Lookback: Nov. 25 - Dec. 1 - Press-Republican: Local News

Lookback: Nov. 25 - Dec. 1

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Posted: Monday, November 25, 2013 2:28 am

25 YEARS — 1988

Local aliens aren’t taking advantage of the government amnesty program which will allow illegal immigrants who have been living in the United States to apply for legal status. INS Port Director Dick McCabe at the Champlain Port of Entry said his office didn’t receive any local requests for applications or information about the program, so the INS has come to the conclusion that there doesn’t seem to be many illegal aliens in the Northeast area of New York. About 700 people have applied throughout upstate New York, though the state was expecting many more.

A survey of Clinton County residents revealed that sea-lamprey control tops the list of resident concerns. Results from the COMPASS report were compiled by the Economic Development Center and Technical Assistance Center at SUNY Plattsburgh. Various groups involved in a proposed sea-lamprey-control program asked for an extension to the deadline for an acceptable agreement. 

CVPH Medical Center unveiled a 10-bed alcohol detoxification unit staffed with nurses, therapists and counselors. Fran West, the vice president for nursing, said that there was a clear need in the community for the unit. “We’ve received phone calls already from agencies looking for information about referrals. We’ve sent notices to private physicians and agencies informing them of the unit.”

50 YEARS — 1963

Books by and about John F. Kennedy are vanishing off the shelves of the Plattsburgh Public Library as residents mourn his death. Several biographies about the president and his family are now out of stock, according to Assistant Librarian Laura Ingalls, who has made special display of any Kennedy books still available. “Mrs. Kennedy’s Tour of the White House” was already borrowed when the tragedy occurred. “It has always been extremely popular,” Ingalls said. The Plattsburgh News Co. ordered 200 more copies of paperback editions of “Profiles in Courage,” by John F. Kennedy.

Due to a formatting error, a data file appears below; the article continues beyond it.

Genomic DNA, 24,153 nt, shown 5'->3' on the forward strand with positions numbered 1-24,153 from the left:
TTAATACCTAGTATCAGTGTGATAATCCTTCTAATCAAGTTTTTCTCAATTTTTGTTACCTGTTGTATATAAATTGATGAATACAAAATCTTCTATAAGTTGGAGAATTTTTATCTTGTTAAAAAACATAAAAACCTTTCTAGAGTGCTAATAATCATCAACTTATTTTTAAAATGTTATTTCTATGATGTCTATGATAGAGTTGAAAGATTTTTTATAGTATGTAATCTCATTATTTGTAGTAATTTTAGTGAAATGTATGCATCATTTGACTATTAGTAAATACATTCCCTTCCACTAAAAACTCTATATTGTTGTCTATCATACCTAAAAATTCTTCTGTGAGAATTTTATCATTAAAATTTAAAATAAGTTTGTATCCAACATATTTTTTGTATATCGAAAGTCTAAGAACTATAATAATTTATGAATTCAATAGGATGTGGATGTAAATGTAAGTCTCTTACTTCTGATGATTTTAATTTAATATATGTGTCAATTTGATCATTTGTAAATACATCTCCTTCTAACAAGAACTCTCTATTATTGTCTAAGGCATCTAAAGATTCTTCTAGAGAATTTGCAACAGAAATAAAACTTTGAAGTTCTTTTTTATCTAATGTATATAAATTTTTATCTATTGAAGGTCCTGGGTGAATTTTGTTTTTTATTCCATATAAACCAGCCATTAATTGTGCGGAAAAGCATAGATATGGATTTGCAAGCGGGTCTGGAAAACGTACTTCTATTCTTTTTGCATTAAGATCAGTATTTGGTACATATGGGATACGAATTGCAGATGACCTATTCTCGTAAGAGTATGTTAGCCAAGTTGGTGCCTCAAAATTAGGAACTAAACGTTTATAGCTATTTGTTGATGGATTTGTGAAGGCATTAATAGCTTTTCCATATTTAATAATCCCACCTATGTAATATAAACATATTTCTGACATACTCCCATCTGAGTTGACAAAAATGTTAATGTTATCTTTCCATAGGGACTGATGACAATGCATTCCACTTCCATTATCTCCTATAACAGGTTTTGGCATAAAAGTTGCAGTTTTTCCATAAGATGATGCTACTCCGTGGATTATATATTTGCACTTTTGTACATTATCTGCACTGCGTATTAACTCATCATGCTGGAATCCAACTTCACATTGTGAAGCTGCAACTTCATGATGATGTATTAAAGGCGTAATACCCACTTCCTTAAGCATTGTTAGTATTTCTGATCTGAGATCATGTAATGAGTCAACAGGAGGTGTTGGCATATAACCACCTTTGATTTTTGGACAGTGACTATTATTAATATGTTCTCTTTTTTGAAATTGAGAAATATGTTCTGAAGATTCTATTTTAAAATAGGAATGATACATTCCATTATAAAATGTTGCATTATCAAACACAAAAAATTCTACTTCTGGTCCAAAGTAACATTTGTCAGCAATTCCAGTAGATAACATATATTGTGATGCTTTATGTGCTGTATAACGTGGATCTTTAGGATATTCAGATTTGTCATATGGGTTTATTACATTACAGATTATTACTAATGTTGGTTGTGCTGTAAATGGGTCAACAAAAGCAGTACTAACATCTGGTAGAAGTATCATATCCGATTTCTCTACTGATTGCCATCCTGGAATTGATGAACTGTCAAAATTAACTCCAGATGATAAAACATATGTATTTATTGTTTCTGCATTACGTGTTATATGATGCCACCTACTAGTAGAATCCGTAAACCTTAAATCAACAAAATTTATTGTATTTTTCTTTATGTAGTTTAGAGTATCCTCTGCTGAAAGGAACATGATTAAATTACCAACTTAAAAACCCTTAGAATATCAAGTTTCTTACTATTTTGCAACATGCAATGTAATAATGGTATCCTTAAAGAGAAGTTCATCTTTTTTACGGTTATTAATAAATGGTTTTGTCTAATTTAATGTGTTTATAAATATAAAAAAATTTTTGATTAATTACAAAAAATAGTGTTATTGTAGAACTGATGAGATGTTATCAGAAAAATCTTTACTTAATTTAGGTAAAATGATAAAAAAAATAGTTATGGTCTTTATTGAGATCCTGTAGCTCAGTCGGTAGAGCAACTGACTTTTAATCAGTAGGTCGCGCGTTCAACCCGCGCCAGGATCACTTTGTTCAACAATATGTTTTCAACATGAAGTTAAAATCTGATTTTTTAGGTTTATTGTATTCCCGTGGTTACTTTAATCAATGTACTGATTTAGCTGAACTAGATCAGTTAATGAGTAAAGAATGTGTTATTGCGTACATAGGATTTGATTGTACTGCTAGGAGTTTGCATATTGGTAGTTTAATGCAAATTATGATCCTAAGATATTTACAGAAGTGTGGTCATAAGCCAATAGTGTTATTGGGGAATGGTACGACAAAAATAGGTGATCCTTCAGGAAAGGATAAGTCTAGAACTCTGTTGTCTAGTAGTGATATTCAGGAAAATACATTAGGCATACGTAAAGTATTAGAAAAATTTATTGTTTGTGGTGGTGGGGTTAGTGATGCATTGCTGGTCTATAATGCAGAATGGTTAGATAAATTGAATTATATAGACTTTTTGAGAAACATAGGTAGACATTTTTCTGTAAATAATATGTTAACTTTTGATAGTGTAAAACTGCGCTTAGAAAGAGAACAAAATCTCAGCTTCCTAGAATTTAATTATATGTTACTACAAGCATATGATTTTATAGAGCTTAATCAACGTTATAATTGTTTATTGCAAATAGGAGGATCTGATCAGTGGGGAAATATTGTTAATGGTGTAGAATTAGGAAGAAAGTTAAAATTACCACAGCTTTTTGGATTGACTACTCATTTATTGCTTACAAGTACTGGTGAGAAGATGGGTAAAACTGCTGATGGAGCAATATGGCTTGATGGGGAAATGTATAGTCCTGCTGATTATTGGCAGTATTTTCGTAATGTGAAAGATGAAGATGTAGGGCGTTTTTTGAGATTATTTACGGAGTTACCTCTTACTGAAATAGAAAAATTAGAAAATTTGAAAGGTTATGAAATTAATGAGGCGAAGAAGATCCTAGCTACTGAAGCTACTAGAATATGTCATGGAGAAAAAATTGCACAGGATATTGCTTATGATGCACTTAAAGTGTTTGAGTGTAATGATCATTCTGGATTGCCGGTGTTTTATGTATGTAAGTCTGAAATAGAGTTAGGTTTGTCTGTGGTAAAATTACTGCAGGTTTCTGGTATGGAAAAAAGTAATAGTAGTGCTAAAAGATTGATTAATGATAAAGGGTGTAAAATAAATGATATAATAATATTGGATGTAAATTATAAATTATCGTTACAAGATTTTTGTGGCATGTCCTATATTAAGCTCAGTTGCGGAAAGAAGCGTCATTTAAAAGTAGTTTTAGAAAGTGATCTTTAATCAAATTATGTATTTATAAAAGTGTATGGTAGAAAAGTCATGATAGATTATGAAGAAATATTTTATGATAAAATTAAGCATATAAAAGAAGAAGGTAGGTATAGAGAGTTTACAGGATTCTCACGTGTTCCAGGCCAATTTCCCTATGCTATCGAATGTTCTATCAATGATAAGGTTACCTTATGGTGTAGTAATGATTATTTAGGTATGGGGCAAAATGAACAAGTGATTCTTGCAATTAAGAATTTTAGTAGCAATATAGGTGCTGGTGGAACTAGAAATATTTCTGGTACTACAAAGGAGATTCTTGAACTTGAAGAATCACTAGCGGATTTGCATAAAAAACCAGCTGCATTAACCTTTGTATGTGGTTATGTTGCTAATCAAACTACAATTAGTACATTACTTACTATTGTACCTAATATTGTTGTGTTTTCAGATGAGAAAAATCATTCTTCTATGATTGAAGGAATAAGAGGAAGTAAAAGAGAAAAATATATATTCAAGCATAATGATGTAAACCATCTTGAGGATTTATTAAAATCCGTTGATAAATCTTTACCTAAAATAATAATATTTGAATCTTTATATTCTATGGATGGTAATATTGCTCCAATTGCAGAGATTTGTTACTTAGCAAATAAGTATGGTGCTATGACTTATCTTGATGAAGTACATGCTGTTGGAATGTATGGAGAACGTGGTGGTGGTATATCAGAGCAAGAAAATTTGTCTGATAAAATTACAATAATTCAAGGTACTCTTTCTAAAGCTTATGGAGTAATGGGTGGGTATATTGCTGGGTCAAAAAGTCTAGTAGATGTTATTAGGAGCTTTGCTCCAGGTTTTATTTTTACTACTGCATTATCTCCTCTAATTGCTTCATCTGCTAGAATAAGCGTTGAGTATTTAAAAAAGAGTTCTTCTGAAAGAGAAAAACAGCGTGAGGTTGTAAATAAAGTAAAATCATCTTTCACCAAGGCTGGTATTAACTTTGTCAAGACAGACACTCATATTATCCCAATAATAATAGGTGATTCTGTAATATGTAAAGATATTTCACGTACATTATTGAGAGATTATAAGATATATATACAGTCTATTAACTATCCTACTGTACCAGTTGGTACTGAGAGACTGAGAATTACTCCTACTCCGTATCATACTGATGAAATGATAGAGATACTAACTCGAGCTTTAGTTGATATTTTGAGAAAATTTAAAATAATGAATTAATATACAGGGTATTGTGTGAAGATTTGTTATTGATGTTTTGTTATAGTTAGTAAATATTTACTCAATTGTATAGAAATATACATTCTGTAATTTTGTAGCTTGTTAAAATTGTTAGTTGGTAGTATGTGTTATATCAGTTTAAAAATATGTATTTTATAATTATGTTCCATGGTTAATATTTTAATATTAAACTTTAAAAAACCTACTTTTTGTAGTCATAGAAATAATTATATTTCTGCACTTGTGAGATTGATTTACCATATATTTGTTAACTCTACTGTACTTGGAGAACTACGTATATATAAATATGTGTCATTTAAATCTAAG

Ten-year-old Dale Trombly of Plattsburgh thought his letter sent two weeks ago to John F. Kennedy would go unanswered, but he received  a signed photo of the President and his family and a note from Evelyn Lincoln, Kennedy’s personal secretary, that said the President was glad of his interest, but didn’t have time to answer all of Dale’s questions. His lengthy letter asked the President about Washington and his opinion on when the Russians would get to the moon. 

SUNY Plattsburgh rented 11 homes in the area of its proposed Broad Street expansion in an effort to get the owners out of a financial bind. The dwellings are being used for offices, classrooms and residences. The college announced several months ago its intention to start buying up land to make way for a central heating plant. 

75 YEARS — 1938

About sixty prominent citizens of the city and vicinity attended a banquet at Witherill Hotel to launch a campaign for funds, which will mark one of the most intensive drives for the Salvation Army in this area. Money will be used to supply machines for a manual training shop to give boys the chance to acquire employable skills. 

Mail carriers in Plattsburgh joined the fight against tuberculosis by delivering 1,500 letters, each containing Christmas Seals. Postal employees have a special interest in this year’s Christmas Seals, as they feature the picture of Einar Holboell, a Danish postal clerk who invented the idea of selling an extra stamp to raise funds for anti-tuberculosis work. 

The Champlain Transportation Company, the oldest operating steam-ship line in the world, announced that it terminated the season’s run between Port Kent and Burlington, Vt., though the Cumberland Head ferry will continue to operate until weather prohibits. The general manager said that travel fell 3 percent on both routes from last year, and the decrease could be attributed to slowing tourist traffic rather than the bridges spanning Lake Champlain. 

100 YEARS — 1913

Many Plattsburgh men are now holding excellent civil service positions, and their jobs aren’t disturbed by changes in administration. Examinations will be held during the next two months for civil service jobs and good salaries are given to successful candidates. A young man can find no better paying or more permanent employment than in the federal service.  The commission announced that it had difficulty finding male candidates to take the examination for stenographer and typewriter, which promises an entrance salary of $840 to $900 a year. 

Vandalism in Riverside Cemetery in Plattsburgh is considered to be one of the worst examples of vandalism in the city as the monument may not be repairable. A $6,000 newly-erected Sherman-Carter memorial was defaced, presumably by blows from a cobble stone. Police measured the footprints that were found near the monument  and a diligent search for the culprit continues. The Riverside Cemetery Association plans to make an example of the offender. 

— Compiled by Contributing Writer Amy Heggen